Al-ghaz li's evaluation of abu yazid al-bist mi and his disapproval of the mystical concepts of union and fusion
David Bourget (Western Ontario)
David Chalmers (ANU, NYU)
Rafael De Clercq
Jack Alan Reynolds
Learn more about PhilPapers
Asian Philosophy 3 (2):143 – 164 (1993)
Abstract Ab? Yazid al?Bist?mi (d. 874 AD) was a renowned early s?fi who exerted a tremendous influence upon the doctrinal formulation of the sufism of medieval times. A highly controversial figure, he is venerated by some as a top?ranking saint and s?fi, condemned by others as a notorious heretic, and there are still others who suspend judgement on him. More than 200 years after him al?Ghaz?li (1058?1111 AD) flourished as the greatest s?fi of all times; he examined and evaluated the teachings of his s?fi predecessors including Ab? Yazid. To determine his evaluation of Ab? Yazid and his opinion on the related, well?known concept of man's union with God at the highest peak of spirituality is the main aim of this paper. To achieve this aim al?Ghaz?li's citations from Ab? Yazid's teachings on many basic doctrines of sufism, together with his explicit comments on them, are analysed in the second section of the paper, and he is found to have evaluated these teachings as of a very high grade and to have extolled Ab? Yazid as a s?fi of the highest rank. The third section studies al?Ghaz?li's opinion on the most important aspect of Ab? Yazid's teachings, i.e. his shatah?t or ecstatic utterances apparently expressive of union, fusion and divine indwelling. This began with a consideration of al?Ghaz?li's definition of two kinds of shath and his condemnation of them on the grounds of their harmful consequences. In connection with a study of his condemnation of the shatah?t of Ab? Yazid and al?Hall?j an investigation is made into his opinion on union and fusion. It is found that throughout his s?fi life he condemned them as false concepts. However Ab? Yazid's shatah?t, which apparently mean union, fusion, etc. are interpreted in an orthodox manner, and he is adjudged an elect of the elect, a gnostic who reached the level of reality of realities, a perfect s?fi who attained to God. All the above findings are based on al?Ghaz?li's explicit comments on Ab? Yazid. The fourth section of the paper deals with his implicit, indirect comments which also prove his appreciation of, and indebtedness to, Ab? Yazid in respect of several central concepts of sufism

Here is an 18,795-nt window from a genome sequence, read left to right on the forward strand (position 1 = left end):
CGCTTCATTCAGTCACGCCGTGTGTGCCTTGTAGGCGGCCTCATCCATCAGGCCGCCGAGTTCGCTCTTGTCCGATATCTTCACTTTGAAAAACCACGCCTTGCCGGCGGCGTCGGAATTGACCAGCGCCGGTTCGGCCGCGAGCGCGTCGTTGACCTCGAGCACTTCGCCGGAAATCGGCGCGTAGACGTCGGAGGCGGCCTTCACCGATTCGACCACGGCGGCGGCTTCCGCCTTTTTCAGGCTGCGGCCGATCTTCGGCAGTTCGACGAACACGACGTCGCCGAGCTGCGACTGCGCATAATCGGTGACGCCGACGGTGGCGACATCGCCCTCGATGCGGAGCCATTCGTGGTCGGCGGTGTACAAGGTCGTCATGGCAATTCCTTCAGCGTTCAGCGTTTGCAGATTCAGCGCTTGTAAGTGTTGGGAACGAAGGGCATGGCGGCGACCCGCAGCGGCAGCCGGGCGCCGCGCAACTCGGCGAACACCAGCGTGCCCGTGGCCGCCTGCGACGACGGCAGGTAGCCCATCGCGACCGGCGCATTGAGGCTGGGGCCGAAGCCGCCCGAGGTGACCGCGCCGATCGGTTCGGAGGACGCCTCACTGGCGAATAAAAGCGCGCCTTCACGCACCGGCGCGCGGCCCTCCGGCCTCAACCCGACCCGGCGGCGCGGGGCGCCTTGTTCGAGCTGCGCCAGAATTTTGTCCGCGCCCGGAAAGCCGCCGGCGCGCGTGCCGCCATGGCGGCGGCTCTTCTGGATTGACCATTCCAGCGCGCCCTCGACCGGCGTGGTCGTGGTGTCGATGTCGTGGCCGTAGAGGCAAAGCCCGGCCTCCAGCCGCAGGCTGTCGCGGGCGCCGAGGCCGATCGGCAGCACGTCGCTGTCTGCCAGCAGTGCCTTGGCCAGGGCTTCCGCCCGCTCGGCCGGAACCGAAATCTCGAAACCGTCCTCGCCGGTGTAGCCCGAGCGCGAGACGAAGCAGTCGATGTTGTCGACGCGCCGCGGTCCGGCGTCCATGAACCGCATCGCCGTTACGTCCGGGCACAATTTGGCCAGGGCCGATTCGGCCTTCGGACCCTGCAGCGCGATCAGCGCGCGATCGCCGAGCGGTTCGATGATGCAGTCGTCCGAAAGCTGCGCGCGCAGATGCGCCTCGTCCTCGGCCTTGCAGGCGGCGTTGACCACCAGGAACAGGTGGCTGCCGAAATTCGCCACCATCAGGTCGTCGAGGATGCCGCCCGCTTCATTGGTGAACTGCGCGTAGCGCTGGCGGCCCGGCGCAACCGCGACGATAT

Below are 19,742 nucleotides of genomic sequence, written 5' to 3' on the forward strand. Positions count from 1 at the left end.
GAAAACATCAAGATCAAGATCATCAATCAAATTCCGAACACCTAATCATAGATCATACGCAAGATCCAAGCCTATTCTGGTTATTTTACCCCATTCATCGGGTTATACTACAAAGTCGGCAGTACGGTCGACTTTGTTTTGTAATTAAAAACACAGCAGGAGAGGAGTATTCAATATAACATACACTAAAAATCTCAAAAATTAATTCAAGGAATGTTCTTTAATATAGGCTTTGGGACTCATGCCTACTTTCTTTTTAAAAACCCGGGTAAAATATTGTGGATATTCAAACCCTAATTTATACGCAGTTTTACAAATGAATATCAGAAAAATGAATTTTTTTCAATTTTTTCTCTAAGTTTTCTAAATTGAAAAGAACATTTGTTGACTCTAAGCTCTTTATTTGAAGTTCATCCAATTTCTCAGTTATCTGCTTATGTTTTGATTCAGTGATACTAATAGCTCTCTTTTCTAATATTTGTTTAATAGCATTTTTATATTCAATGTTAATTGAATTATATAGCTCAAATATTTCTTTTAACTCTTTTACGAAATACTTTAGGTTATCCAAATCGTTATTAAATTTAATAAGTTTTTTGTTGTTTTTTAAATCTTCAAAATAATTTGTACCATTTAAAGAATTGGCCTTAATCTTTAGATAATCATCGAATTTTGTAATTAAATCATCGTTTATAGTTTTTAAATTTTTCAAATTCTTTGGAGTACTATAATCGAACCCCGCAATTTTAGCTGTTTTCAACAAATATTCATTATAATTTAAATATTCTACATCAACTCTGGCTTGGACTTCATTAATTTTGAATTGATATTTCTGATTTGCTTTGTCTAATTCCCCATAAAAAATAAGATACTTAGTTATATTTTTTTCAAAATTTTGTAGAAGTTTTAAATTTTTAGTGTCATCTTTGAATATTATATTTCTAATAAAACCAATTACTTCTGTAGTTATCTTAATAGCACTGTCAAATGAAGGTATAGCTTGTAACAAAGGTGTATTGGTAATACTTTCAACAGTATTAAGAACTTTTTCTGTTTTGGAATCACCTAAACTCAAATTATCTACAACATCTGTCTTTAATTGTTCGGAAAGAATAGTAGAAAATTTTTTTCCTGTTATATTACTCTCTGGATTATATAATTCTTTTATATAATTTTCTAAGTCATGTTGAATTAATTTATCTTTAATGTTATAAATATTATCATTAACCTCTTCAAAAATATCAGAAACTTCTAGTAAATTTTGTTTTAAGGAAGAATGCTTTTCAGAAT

|Keywords||No keywords specified (fix it)|
|Categories||categorize this paper)|
Setup an account with your affiliations in order to access resources via your University's proxy server
Configure custom proxy (use this if your affiliation does not provide a proxy)
|Through your library|
References found in this work BETA
No references found.
Citations of this work BETA
No citations found.
Similar books and articles
Denis Barabé & Joachim Vieth (1979). Le Concept de Fusion En Morphologie Vegetale Chez Payer Et Chez Van Tieghem. Acta Biotheoretica 28 (3).
Ahmad Y. Al-Hassan (2004). The Arabic Original of Liber de Compositione Alchemiae the Epistle of Maryanus, the Hermit and Philosopher, to Prince Khalid Ibn Yazid. Arabic Sciences and Philosophy 14 (2):213-231.
Timothy J. Gianotti (2001). Al-Ghazālī's Unspeakable Doctrine of the Soul: Unveiling the Esoteric Psychology and Eschatology of the Iḥyāʻ. Brill.
Robert Arp (2004). Plotinus, Mysticism, and Mediation. Religious Studies 40 (2):145 - 163.
A. R. P. Robert (2004). Plotinus, Mysticism, and Mediation. Religious Studies 40 (2):145-163.
Daniel So (2003). Mystical Union and Deconstruction. Philosophy and Theology 15 (1):3-18.
Daniel Zelinski (2011). On Pike on “Union Without Distinction” in Christian Mysticism. Philosophia 39 (3):493-509.
Oliver Leaman (1996). Ghaz Li and the Ash'arites. Asian Philosophy 6 (1):17 – 27.
Added to index2009-01-28
Total downloads6 ( #217,582 of 1,140,035 )
Recent downloads (6 months)1 ( #157,514 of 1,140,035 )
How can I increase my downloads?